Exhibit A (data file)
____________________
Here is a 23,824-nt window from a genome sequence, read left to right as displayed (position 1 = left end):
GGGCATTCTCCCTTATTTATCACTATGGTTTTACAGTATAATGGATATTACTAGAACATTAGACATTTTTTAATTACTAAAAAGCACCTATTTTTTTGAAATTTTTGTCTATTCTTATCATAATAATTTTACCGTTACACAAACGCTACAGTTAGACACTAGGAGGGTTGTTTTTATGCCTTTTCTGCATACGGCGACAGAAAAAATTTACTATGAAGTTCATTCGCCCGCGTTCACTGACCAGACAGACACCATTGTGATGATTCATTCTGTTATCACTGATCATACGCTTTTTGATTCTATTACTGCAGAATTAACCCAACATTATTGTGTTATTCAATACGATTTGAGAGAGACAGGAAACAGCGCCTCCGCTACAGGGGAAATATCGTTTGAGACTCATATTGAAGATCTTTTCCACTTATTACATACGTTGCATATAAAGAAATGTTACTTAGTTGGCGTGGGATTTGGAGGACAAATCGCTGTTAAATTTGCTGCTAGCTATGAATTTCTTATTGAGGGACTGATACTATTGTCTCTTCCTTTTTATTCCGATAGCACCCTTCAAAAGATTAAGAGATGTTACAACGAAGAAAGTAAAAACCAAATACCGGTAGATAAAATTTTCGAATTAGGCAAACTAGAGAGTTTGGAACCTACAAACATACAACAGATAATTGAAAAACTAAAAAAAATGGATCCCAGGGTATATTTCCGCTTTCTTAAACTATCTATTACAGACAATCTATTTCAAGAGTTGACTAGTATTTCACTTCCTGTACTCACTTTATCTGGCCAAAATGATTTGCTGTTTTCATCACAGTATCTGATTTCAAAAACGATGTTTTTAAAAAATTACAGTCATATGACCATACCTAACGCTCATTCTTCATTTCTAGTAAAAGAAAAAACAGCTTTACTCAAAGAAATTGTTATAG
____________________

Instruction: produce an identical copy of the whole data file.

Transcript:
Here is a 23,824-nt window from a genome sequence, read left to right as displayed (position 1 = left end):
GGGCATTCTCCCTTATTTATCACTATGGTTTTACAGTATAATGGATATTACTAGAACATTAGACATTTTTTAATTACTAAAAAGCACCTATTTTTTTGAAATTTTTGTCTATTCTTATCATAATAATTTTACCGTTACACAAACGCTACAGTTAGACACTAGGAGGGTTGTTTTTATGCCTTTTCTGCATACGGCGACAGAAAAAATTTACTATGAAGTTCATTCGCCCGCGTTCACTGACCAGACAGACACCATTGTGATGATTCATTCTGTTATCACTGATCATACGCTTTTTGATTCTATTACTGCAGAATTAACCCAACATTATTGTGTTATTCAATACGATTTGAGAGAGACAGGAAACAGCGCCTCCGCTACAGGGGAAATATCGTTTGAGACTCATATTGAAGATCTTTTCCACTTATTACATACGTTGCATATAAAGAAATGTTACTTAGTTGGCGTGGGATTTGGAGGACAAATCGCTGTTAAATTTGCTGCTAGCTATGAATTTCTTATTGAGGGACTGATACTATTGTCTCTTCCTTTTTATTCCGATAGCACCCTTCAAAAGATTAAGAGATGTTACAACGAAGAAAGTAAAAACCAAATACCGGTAGATAAAATTTTCGAATTAGGCAAACTAGAGAGTTTGGAACCTACAAACATACAACAGATAATTGAAAAACTAAAAAAAATGGATCCCAGGGTATATTTCCGCTTTCTTAAACTATCTATTACAGACAATCTATTTCAAGAGTTGACTAGTATTTCACTTCCTGTACTCACTTTATCTGGCCAAAATGATTTGCTGTTTTCATCACAGTATCTGATTTCAAAAACGATGTTTTTAAAAAATTACAGTCATATGACCATACCTAACGCTCATTCTTCATTTCTAGTAAAAGAAAAAACAGCTTTACTCAAAGAAATTGTTATAG